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Khaen / Kaen / Khene / Ken / Can / Khen

19. 1. 2008

 

 KHAEN (dvojitá řada bambusových píšťal upevněných do zvukové skříně z tvrdého dřeva).

Obrazek

Zábava na Laoském venkově znamená posezení s přáteli a pití Lao Lao (Laoská whisky), vyprávění vtipů, povídání a zpívání. Náboženské slavnosti (kterých mají hodně) jsou příležitostí k shlédnutí tradiční laoské hudby i moderní pop-music. Lidová hudba zvaná Lam je improvizovaný zpěv doprovázený hrou na píšťalu zvanou Khaen. Vypadá trochu jako pannova flétna a hra na ní je poměrně těžká, protože hráč musí udržovat tón při nádechu i výdechu.

 

Part Three: The Laotian Khaen

Illustration 16: The Khaen.
Photo by Randy Raine-Reusch

The khaen (also spelled kaen, khene, ken, can and khen) is the Laotian mouth organ; a raft-shaped instrument whose pipes are arranged in two parallel rows. It is the most important instrument of Laos and Northeast Thailand, as it is the most refined in tuning, playing techniques and repertoire. Four sizes are common today: with six, fourteen, sixteen and eighteen pipes. The most common khaen is the sixteen-pipe version, called the khaen paat, which is anywhere from two to three and a half feet in length. The sixteen-pipe khaen plays a two-octave diatonic minor scale; it is tuned in half and whole steps which are similar to Western tuning. The pitch, however, is not standardized and varies considerably between instruments.

The eighteen-pipe version, the khaen gao, that reached six feet and more in length, is rarely seen today. Playing such an instrument was extremely taxing on account of the large amount of wind the players had to provide with their breath. In addition, the instrument was difficult to transport. Prince Henri d'Orleans wrote in 1894, "A man carrying a Laotian organ, which he has difficulty in setting up, follows them [the singers]. The pipes of the organ are so long -- nearly fourteen feet -- that he is finally obliged to cut a hole in the roof, but the damage can be easily repaired." (End note 15) Some khaen measuring three meters long can be seen at the National Museum in Bangkok.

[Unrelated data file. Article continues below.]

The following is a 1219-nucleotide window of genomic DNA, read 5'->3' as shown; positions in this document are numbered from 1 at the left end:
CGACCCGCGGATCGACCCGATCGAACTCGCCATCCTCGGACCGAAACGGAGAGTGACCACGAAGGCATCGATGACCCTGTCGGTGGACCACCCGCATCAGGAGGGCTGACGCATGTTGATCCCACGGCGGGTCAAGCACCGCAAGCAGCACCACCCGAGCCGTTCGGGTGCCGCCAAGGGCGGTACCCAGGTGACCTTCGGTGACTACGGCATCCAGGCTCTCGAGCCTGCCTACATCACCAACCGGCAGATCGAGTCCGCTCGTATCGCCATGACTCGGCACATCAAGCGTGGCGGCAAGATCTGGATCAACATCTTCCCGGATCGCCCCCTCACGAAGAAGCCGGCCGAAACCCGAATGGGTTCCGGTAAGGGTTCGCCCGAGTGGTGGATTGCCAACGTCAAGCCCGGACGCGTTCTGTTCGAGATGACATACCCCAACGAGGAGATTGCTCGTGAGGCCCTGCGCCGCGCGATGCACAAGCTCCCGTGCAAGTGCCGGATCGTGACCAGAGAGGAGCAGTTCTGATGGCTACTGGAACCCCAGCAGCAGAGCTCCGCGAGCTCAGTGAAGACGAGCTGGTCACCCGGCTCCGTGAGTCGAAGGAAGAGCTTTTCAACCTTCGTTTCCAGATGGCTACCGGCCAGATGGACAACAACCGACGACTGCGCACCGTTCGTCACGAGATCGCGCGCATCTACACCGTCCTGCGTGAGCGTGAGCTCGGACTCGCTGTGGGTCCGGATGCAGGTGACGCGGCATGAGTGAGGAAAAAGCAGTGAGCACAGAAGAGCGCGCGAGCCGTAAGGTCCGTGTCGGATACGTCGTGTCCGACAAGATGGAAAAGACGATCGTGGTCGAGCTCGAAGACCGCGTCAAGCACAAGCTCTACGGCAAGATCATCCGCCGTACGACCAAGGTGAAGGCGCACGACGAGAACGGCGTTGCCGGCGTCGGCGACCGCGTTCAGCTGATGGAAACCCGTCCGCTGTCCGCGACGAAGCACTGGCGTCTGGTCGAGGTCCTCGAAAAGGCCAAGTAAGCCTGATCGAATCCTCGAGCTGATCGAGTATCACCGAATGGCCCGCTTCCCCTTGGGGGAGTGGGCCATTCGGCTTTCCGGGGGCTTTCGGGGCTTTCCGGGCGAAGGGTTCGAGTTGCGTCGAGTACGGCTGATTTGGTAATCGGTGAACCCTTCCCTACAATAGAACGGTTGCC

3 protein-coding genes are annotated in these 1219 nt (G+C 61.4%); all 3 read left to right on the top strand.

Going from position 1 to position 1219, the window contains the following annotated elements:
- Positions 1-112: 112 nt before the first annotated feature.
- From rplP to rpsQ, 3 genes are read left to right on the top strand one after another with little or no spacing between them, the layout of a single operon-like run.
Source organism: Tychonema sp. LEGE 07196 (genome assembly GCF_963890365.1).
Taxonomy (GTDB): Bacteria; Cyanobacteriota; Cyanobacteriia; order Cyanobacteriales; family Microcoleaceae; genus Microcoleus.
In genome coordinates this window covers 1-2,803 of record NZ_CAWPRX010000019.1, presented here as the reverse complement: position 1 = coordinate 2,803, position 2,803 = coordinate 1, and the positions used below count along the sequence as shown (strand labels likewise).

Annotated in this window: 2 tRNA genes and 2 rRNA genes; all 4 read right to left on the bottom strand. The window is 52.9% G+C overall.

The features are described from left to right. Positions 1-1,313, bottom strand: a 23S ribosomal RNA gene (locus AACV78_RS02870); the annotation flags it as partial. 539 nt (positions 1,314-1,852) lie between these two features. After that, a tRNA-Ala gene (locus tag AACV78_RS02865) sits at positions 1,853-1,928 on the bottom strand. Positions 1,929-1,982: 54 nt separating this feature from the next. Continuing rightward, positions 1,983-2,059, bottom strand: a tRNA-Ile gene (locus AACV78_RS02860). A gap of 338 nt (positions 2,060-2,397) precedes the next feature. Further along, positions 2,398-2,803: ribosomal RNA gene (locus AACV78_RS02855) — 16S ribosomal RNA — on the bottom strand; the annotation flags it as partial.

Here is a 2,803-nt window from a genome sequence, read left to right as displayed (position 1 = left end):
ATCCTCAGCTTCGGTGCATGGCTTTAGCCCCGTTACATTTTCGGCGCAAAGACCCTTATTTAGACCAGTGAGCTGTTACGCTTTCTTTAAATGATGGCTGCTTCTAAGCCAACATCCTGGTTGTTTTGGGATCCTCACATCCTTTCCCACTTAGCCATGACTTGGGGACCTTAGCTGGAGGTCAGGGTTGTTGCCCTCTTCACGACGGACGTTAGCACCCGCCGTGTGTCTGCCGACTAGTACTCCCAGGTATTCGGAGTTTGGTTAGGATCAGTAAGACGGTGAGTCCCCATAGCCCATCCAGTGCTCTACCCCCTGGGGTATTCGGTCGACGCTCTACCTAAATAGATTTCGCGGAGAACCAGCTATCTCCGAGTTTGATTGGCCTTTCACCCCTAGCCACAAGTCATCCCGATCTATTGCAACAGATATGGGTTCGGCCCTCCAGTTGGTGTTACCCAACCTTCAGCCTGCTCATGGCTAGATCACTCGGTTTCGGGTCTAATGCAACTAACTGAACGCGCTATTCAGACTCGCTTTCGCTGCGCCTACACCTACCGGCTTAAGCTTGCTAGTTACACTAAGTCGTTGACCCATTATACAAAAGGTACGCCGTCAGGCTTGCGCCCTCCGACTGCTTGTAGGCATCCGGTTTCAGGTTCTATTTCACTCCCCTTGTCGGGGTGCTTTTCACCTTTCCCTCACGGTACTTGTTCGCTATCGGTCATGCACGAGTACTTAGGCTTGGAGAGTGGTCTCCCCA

Khaen reeds are made from an alloy of copper and silver and are fitted into the pipe walls inside the hardwood wind chest. The traditional manner of making reeds is to hammer a small coin on a wooden anvil until it is paper thin and cut it to size on a cutting board made from an elephant thighbone. The pipes are sealed into the wind chest with a black substance similar to beeswax called kisoot, a waste-product from the soot insect. Players also pinch off a small piece of kisoot to stop the drone pipes. (End note 16)

 

 

 

 

 

 

 

 

 

 

 

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